Do you prefer honesty—or would you rather hear something that makes you feel good?
It’s pleasant to hear things that feel positive, but that feeling is fleeting, and potentially devastating, when we have heard a lie.
In a recent column devoted to a comedian who passed away two decades ago, I encountered a joke that probes this problem. Henny Youngman poses a dilemma, and solves it with the worldly solution. In the following one-line joke, he proposes an alternative to unwelcome news.
When I told my doctor I couldn’t afford an operation, he offered to touch up my X-rays.
If only it were so simple to change bad news to good. The truth may not always be welcome, but it is nearly always preferable to believing a lie. Sadly, avoiding discomfort by telling people what they want to hear, has become a modern plague.
Well, “modern” isn’t the best word. This dishonesty has been around for a long time, and it will persist until the Parousia. The Apostle Paul described it to a younger pastor by saying, “having itching ears [people] will accumulate for themselves teachers to suit their own passions, and will turn away from listening to the truth . . .” (2 Timothy 4:3-4)
That’s one reason that certain religious messages are more popular than others. They “promise” you that if you follow their teachings, there are only good times ahead.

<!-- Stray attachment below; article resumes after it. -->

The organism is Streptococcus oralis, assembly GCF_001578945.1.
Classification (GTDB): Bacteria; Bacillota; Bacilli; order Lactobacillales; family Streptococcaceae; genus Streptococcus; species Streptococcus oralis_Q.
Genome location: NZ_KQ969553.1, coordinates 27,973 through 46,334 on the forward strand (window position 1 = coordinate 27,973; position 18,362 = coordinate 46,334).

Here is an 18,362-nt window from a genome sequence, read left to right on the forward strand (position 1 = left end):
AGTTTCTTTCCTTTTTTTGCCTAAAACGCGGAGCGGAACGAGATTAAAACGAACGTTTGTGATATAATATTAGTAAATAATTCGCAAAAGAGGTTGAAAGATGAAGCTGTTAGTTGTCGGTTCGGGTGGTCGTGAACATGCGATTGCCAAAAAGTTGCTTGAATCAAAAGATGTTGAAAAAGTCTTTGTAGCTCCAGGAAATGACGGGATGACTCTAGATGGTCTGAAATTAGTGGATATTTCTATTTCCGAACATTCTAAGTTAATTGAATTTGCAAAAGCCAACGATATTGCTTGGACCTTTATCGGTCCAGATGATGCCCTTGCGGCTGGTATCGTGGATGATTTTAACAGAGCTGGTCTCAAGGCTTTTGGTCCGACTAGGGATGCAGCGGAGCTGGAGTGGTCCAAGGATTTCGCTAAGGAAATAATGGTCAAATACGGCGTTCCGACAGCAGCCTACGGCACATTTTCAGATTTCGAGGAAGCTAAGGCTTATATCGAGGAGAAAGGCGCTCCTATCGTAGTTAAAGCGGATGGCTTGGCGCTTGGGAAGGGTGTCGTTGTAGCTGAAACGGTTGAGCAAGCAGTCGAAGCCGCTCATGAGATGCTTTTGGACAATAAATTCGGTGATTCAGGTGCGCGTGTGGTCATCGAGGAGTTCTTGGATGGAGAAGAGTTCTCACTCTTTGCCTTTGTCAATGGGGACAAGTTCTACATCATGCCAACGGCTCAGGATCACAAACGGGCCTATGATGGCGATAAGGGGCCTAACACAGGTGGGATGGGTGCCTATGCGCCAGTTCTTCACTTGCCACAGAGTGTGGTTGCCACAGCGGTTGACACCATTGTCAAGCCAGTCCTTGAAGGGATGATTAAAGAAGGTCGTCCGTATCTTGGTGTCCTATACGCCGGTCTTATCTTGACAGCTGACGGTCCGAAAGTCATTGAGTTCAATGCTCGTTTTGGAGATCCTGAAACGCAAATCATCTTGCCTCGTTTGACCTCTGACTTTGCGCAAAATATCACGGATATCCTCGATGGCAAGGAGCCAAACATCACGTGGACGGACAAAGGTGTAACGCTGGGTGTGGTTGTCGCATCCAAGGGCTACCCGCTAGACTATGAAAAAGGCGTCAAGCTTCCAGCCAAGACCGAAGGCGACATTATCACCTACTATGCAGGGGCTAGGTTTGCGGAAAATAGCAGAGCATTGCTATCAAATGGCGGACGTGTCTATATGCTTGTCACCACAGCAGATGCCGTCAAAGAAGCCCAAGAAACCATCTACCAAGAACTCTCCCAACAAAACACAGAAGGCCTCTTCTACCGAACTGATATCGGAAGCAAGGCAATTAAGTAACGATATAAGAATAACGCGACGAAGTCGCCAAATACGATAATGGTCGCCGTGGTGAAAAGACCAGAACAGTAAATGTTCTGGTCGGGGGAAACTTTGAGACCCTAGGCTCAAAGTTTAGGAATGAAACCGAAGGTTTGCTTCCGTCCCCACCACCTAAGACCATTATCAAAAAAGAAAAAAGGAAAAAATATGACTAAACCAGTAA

An Honest Diagnosis
In contrast to these lies, the truth admits life is not always perfect. The truth acknowledges that doing right is often more difficult than going with the flow.
But trading the truth for the lie is dangerous. One can be approaching a sheer precipice, requiring swift avoidance. But if we heed the voices saying “all is well,” we may blindly step into oblivion.
C.S. Lewis described the way that Satan would like to have us deluded about our real condition and circumstances. In the Screwtape Letters, a senior demon offers evil counsel to a junior devil assigned as a tempter.
How much better for us if all humans died in costly nursing homes amid doctors who lie, nurses who lie, friends who lie, as we have trained them, promising life to the dying, encouraging the belief that sickness excuses every indulgence, and even, if our workers know their job, withholding all suggestion of a priest lest it should betray to the sick man his true condition.
If you are one of the minority who welcome the truth, however challenging, I commend you.
If you find yourself preferring those who encourage you to be comfortable and complacent about who you are and how things presently are, I encourage you to listen to other (more honest) voices. Voices that encourage you to become a better woman or man today than you were yesterday. Voices that call you to the true path God is laying out before you.
In the long run, altered x-rays will never help us to recover from the illnesses of body, mind and soul that assail us. Only the Truth is able to set us free.